And if we go back to that measure of economic strength, per capita GDP, small countries prove to be decidedly advantageous.  Of the top-20 ranked nations (27 in all, including ties), all but 8 are small in area, under 35,000 square miles, the global median (the size of South Carolina), and 2 of those 8 include Norway and Sweden, technically large but effectively small (excluding their empty northern areas).  In other words, 77 percent of the most prosperous countries are small.  And most of them are quite small indeed, under 10,000 square miles: Liechtenstein, Qatar, Luxembourg, Bermuda, Kuwait, Jersey, Singapore, Brunei, Guernsey, Cayman Islands, Hong Kong, Andorra, San Marino, British Virgin Islands, and Gibraltar.

All this is proof positive that economically successful nations needn’t be large in geographic size.  In fact, it is strongly suggestive that large size may be a hindrance.  The reason for this is that administrative, distribution, transportation, and similar transaction costs obviously have to rise, perhaps exponentially, as geographic size increases.  Control and communication also become more difficult to manage over long distances, often to the point where central authority and governance become nearly impossible.  As all the lines and signals become more complex, the ability to manage efficiently is severely diminished.

Small is not only beautiful but bountiful.

Once that important idea is understood, a further observation ensues: In many cases a smallish country might find it desirable to divide up even further so as to take advantage of smaller areas for more efficient economic functions.  This might be outright secession in some places, where it would simply be good economic sense, if not political and cultural good sense.  But it might also take the form of economic and political devolution, giving smaller areas autonomy and power without outright secession, after the Swiss model.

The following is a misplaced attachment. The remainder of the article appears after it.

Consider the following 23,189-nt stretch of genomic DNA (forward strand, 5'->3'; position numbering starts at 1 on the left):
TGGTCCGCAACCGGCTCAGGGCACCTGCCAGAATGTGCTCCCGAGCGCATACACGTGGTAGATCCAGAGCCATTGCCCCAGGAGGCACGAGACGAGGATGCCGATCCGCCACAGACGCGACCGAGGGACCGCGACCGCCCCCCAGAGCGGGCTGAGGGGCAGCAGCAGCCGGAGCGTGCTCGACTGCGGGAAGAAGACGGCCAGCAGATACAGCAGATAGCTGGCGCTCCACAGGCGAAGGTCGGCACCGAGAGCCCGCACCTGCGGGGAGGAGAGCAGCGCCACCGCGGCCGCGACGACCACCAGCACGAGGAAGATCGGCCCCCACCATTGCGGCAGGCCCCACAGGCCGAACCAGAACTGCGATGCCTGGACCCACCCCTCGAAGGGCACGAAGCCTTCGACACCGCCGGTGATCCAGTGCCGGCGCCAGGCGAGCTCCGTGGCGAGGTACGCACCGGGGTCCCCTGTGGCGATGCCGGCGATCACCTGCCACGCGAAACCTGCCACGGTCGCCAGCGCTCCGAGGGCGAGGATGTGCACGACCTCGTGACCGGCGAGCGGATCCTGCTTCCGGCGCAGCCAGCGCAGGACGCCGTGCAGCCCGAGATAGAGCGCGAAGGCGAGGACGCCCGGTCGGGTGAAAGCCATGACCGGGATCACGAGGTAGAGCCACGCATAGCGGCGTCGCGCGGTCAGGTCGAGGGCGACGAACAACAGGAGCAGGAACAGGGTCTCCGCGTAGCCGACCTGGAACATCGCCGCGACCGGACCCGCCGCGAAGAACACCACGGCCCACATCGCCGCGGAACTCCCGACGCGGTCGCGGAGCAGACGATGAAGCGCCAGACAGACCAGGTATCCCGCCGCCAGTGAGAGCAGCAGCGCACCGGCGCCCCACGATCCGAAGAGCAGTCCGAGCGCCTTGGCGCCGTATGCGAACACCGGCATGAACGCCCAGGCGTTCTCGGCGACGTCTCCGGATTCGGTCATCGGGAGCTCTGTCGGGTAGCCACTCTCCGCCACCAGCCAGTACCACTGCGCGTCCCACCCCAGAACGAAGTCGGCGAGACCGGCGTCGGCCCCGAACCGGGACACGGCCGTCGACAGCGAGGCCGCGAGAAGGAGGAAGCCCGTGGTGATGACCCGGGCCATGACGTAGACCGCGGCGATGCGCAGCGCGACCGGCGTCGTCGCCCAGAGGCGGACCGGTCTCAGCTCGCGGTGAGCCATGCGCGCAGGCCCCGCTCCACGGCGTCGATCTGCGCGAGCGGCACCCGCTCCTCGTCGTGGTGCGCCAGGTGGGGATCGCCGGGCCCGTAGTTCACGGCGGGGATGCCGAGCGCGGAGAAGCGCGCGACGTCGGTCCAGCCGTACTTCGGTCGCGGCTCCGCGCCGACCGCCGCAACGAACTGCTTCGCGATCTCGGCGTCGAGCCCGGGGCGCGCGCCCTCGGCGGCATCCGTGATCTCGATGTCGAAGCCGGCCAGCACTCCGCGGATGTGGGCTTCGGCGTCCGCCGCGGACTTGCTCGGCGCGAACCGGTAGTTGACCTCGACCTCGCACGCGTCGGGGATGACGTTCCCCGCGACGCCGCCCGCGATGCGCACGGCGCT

I propose that, out of these figures and even more so out of the history of the world, there is a Law of Government Size, and it goes like this: Economic and social misery increases in direct proportion to the size and power of the central government of a nation.

In testing Sale’s Law, as I like to think of it, let’s begin with Arnold Toynbee’s classic study of human civilization, whose primary conclusion is that the next-to-last stage of any society, before collapse, is “its forcible political unification in a centralized state,” as witness the Roman Empire, and the Ottoman, Bengal, and Mongol empires, as well as the Tokugawa Shogunate, and ultimately the Spanish, British, French, and Portuguese empires.  The consolidation of nations into powerful empires leads not to shining periods of peace and prosperity and the advance of human betterment, but to increasing restriction, warfare, autocracy, crowding, immiseration, inequality, poverty, and starvation.

The reason for all this is not mysterious.  As a government grows, it expands both its bureaucratic might over domestic affairs and its military might over external ones.  Money must be found for this expansion, and it comes either from taxation, which leads to higher prices and ultimately inflation, or from printing new money, which also leads to higher prices and inflation.  Increased wealth is also thought to result from conquest and colonization, enlarging spoils through warfare, but it comes at the price of imposing increased government control and military conscription at home, and increased violence, bloodshed, and misery for one’s own army and civilians and opposing forces abroad.  Ultimately, the result is economic and social misery.